Since moving to Japan, I’ve lived on small islands in Okinawa Prefecture. Unlike those on the mainland, it can be hard to travel when you factor in the time and cost of having to take a boat or plane before you get to a major airport, and at least two planes to get to a major rail station. Still, after a motivating visit from ZoomingJapan and a time sale on Peach Airlines (less than 7,000 yen round trip from Naha to Kansai),
Category Archives: Kyoto
Last week, I shared some of the amazing sights surrounding the grounds of Kyoto’s famed Silver Pavilion. Of course, the historic building is the reason most people travel up the winding, shop laden street to the gates of the building. The Silver Pavilion started as the retreat of failed Shogun Yoshimasa in the midst of the Onin War (15th century)* and remains today as a cultural landmark. The Pavilion is a two-story wooden structure with wood tiled roof. Unlike the
The Silver Pavilion in Kyoto, Japan is one of that city’s greatest attractions, but like many scenic spots in Japan, there’s more to see than just a single building. The grounds around the ancient and interesting structure provide a beautifully scenic setting on the edge of one of Japan’s largest cities. From tall trees to ancient stone carvings, its well worth your time strolling through the grounds. Here’s a few pictures from my trip to the famed tourist spot during
When you think of Kyoto, the first images you conjure are likely of temples, geisha, or tea houses, yet there is far more to see around the City. One of Kyoto’s interesting features is the beautiful green mountains that surround the city, many of which have permanent kanji designs that are lit aflame during festivals. One of the mountains without a symbol is Arashi Mountain, just east of the city. There, high above the urban sprawl of ancient and modern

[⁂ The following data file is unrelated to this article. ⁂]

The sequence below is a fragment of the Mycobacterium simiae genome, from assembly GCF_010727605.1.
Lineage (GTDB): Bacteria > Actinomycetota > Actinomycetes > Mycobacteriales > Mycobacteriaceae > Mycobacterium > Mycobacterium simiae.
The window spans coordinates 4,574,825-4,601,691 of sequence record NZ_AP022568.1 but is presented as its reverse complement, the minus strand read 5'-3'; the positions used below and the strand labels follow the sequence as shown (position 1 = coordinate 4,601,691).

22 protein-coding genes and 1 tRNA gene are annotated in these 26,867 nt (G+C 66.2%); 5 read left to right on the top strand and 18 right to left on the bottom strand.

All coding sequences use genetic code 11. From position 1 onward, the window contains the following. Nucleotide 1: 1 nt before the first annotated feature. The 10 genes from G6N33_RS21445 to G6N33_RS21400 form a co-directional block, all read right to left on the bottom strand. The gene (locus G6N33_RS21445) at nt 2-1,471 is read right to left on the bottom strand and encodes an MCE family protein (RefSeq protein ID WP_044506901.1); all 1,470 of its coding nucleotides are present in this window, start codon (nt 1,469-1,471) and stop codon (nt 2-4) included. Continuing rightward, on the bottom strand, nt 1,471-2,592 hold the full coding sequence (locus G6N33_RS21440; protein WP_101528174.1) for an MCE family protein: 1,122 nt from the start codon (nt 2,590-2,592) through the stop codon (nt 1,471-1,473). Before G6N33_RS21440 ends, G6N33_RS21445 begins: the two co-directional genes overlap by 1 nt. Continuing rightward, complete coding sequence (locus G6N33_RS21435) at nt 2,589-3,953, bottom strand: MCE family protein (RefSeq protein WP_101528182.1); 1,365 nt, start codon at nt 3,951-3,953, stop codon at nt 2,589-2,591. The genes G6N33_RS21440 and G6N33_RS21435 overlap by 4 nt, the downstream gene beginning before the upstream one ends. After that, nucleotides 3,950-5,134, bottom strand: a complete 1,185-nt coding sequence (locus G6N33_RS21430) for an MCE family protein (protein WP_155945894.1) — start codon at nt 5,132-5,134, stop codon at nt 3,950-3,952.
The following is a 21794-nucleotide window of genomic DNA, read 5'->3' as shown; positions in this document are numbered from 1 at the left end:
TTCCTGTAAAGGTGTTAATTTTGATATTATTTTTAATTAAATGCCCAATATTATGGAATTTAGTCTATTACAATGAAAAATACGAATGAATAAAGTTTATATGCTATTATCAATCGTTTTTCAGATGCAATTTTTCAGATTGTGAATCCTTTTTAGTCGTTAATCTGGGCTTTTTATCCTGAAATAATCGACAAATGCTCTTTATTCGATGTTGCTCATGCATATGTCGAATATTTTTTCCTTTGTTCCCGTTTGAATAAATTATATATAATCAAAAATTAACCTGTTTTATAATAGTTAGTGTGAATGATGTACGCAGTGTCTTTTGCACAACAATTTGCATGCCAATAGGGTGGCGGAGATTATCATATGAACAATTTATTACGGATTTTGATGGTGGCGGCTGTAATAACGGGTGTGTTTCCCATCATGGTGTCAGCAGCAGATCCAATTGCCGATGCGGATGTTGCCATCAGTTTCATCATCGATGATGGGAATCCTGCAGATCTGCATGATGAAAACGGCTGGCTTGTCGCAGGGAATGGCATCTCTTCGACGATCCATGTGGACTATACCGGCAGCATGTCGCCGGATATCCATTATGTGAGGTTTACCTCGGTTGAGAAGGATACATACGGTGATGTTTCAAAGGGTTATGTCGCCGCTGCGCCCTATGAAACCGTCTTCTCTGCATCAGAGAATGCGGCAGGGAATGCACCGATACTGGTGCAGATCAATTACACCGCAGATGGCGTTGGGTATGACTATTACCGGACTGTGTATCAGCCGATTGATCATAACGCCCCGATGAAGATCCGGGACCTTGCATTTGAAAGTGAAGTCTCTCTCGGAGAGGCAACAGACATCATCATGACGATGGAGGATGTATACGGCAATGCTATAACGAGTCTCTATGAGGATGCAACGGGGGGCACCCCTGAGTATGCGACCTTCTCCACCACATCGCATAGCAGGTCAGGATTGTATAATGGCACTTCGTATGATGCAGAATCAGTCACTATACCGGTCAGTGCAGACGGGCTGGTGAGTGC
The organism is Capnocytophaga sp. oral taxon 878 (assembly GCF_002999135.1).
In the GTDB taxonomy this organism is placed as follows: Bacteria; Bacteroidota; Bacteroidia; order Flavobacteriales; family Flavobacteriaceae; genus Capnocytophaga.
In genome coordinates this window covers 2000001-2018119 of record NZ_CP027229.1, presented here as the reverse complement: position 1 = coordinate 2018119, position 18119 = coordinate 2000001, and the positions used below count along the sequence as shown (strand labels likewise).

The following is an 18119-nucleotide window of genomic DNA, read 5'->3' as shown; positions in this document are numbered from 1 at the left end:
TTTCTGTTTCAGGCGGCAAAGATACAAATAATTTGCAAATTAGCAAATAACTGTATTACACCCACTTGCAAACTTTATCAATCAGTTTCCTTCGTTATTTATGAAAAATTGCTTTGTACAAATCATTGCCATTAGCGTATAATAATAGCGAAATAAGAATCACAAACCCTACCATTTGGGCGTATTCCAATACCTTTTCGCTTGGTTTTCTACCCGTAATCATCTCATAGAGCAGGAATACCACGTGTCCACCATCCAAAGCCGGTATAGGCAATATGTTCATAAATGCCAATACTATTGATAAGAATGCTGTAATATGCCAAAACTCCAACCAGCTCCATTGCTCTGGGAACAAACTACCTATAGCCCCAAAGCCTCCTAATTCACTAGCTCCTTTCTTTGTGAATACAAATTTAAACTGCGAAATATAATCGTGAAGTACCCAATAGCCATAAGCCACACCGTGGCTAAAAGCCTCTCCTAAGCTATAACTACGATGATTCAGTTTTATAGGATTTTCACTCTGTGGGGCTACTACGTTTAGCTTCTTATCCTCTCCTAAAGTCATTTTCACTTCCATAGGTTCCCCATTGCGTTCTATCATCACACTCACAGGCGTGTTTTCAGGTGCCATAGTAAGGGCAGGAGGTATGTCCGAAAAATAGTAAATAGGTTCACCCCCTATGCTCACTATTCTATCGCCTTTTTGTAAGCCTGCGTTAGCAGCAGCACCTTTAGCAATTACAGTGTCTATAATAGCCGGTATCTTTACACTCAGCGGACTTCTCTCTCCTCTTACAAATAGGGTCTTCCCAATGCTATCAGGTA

Kyoto lays claim to many beautiful temples, shrines, and historic places. One less well-known spot is the Sanjusangendo (33 length hall). The inside of the hall boasts over a thousand statues, but the area surrounding the hall is almost as interesting as the interior. Here’s a few pictures from one of the gardens on the property.
The Byodo-in Temple is located in Uji City, Kyoto Prefecture. It is located near Kyoto city and is a great place to see if you have the time. The main part of the Buddhist temple is the Phoenix Hall, which is featured on Japan’s 10 yen coin. There is also a smaller replica of this hall in Hawaii. Here are a few pictures from a trip I took there.
Kyomizu Temple in Kyoto is one of the most famous landmarks in all Japan. The temple is famous for its high-flying construction, built 13 meters above a spring and supported by elaborate heavy wooden beam scaffolding. I was lucky enough to visit a while back and thought I’d share some pictures with you. Its a must see if you’re in the Kansai region of Japan. Find out more on Wikipedia.